It was Hegel who had claimed in his Philosophy of Religion that ‘God cannot find satisfaction through anything other than Himself, but only through Himself’, although this was an insight that already had a long history within the Christian tradition by the time that Hegel came to it. Anselm of Canterbury, for instance, had insisted that the debt incurred by sin could only be satisfied by God himself. But while Forsyth drew upon Anselm’s account of the atonement in Cur Deus Homo, he is sceptical of what Paul Fiddes calls the eleventh-century archbishop’s ‘excessive objectivity’, preferring more ethical and personal categories to Anselmic jurisprudence. Certainly, Forsyth moves far beyond Anselm when he speaks, as he does in The Pulpit and the Age (1885), of ‘[t]he living God’ as ‘the dying God’ and of ‘the Eternal principle of Eternal life’ as ‘always and only possible even to God by Eternal Death’. As Goroncy points out, the debt to Hegel is clearly evident when Forsyth contends that in the death of Christ, God makes death part of his own eternal life, and so (to quote Hegel) ‘comes to Himself’. While it might seem as if such talk of divine ‘self-realisation’, of God finding or coming to himself, which is intrinsic to Forsyth’s reading of the cross as divine theodicy, risks reducing the atonement to an exercise in divine solipsism, one of the great strengths of Forsyth’s account of God’s ‘hungering holiness’ is that it effectively rules out such suggestions. God’s regard for the holiness of his name – for, that is, the integrity of his very being – is a regard also and at the same time for human beings. If the atonement is divine self-reconciliation, its work is not done, Goroncy notes, ‘until there is created a “reciprocal communion” between humanity and God’.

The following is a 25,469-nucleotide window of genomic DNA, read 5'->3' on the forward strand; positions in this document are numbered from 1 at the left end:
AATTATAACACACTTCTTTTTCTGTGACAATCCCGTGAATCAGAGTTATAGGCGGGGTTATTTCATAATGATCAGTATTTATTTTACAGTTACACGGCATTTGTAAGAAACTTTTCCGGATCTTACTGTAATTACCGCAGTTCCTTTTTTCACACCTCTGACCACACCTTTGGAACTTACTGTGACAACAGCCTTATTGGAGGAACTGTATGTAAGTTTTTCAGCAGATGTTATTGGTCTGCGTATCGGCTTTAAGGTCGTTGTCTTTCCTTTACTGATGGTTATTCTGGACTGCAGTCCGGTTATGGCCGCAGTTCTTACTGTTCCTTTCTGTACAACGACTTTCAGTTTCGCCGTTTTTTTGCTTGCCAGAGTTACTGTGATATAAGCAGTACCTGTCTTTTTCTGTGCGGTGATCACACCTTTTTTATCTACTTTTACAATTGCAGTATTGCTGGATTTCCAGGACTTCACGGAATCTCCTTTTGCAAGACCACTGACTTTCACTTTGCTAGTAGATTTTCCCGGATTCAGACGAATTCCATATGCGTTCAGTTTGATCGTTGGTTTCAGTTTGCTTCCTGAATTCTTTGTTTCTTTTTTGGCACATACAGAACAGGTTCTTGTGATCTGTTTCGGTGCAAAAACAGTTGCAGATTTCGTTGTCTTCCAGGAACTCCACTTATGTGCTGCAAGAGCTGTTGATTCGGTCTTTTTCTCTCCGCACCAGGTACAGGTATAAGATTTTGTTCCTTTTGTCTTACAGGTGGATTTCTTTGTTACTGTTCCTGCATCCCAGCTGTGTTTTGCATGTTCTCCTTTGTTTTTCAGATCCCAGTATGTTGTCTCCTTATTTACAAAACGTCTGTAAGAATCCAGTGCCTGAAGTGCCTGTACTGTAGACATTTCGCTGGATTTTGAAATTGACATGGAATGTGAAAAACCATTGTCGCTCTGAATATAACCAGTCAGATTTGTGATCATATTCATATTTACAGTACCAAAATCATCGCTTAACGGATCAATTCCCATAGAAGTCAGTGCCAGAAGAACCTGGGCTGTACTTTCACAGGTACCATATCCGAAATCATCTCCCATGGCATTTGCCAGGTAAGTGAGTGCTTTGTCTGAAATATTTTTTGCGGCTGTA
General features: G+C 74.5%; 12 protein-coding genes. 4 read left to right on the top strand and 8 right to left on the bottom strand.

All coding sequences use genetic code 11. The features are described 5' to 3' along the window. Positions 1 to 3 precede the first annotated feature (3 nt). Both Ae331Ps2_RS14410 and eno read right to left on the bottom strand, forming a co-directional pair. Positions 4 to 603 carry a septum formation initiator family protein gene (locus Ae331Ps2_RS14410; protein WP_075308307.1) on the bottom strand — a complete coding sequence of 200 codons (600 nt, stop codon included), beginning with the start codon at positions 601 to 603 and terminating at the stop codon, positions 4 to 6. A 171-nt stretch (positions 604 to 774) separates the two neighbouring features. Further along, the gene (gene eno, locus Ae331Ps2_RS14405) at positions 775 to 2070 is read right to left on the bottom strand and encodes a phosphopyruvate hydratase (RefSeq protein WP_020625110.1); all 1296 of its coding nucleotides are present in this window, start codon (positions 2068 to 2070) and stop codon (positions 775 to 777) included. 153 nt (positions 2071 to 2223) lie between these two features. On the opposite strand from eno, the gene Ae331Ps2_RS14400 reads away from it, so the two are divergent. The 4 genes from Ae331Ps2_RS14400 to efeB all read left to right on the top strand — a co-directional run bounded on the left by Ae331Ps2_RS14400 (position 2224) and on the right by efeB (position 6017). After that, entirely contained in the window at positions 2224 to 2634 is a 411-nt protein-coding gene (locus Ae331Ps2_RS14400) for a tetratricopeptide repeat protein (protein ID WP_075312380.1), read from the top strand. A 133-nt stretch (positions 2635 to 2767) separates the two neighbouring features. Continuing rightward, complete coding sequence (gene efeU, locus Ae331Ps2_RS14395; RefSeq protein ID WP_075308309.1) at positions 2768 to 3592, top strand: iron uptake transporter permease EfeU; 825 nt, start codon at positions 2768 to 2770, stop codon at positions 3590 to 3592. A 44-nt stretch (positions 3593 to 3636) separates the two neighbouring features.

‘The great theologies are epics’, Forsyth would write in The Person and Place of Jesus Christ (1909). This seems as good a description of Forsyth’s own theology as any. It is usual for scholars to comment upon the unsystematic quality of his work. Nothing could be more wrong-headed. Forsyth’s writing is certainly occasional, each essay, sermon, lecture, and book called forth by some specific need. But his moral and theological – and by now it should be clear why the distinction should not be pressed too hard – vision is highly coherent. Like Calvin, Forsyth gives us ‘a gospel deep enough’ with ‘all the breadth of the world in its heart’, as must any theologian who knows what they are about. Unlike Calvin, Forsyth’s theology demands that he takes the word ‘breadth’ with a kind of ultimate – one might even say metaphysical – seriousness. In his final chapter, Goroncy shows that everything, or everything that matters, about Forsyth’s doctrine of sanctification necessitates a commitment to universalism. The cross is where ‘all things are (so to say) tied up’, Forsyth writes in his great theodicy, The Justification of God (1916). ‘All history, through his great act at its moral centre, is, in God, resolved into the harmonies of a foregone and final conquest’, he affirms in The Cruciality of the Cross. Admittedly, such claims do not themselves entail a full-blown universalism, but in their light it seems a bit churlish not to go all the way. At any rate, Forsyth holds to a ‘hopeful’ rather than ‘dogmatic’ universalism, which is certainly a respectable theological position. But Goroncy persistently pushes Forsyth on this point, and his persistence pays off. As he shows, Forsyth cannot take refuge, as others have, in the doctrine of divine freedom because for him God’s freedom is ‘already bound up in his determination to hallow all things’. And since what is at stake in this hallowing is the very being of God, the price of one everlastingly unrepentant sinner is not the existence of hell, nor even the defeat of the purposes of God, but the collapse of divine being itself. There is simply no possibility of the coexistence of divine holiness and its antithesis. While Forsyth makes this point repeatedly, he does not follow his own logic, which Goroncy shows, ‘demands either universalism or annihilationism’, to its end. As Goroncy also points out, there are serious difficulties with the idea that God might, after a suitable term of punishment, annihilate creatures that he had brought into being. Forsyth really has only one option available to him. And yet he hedges.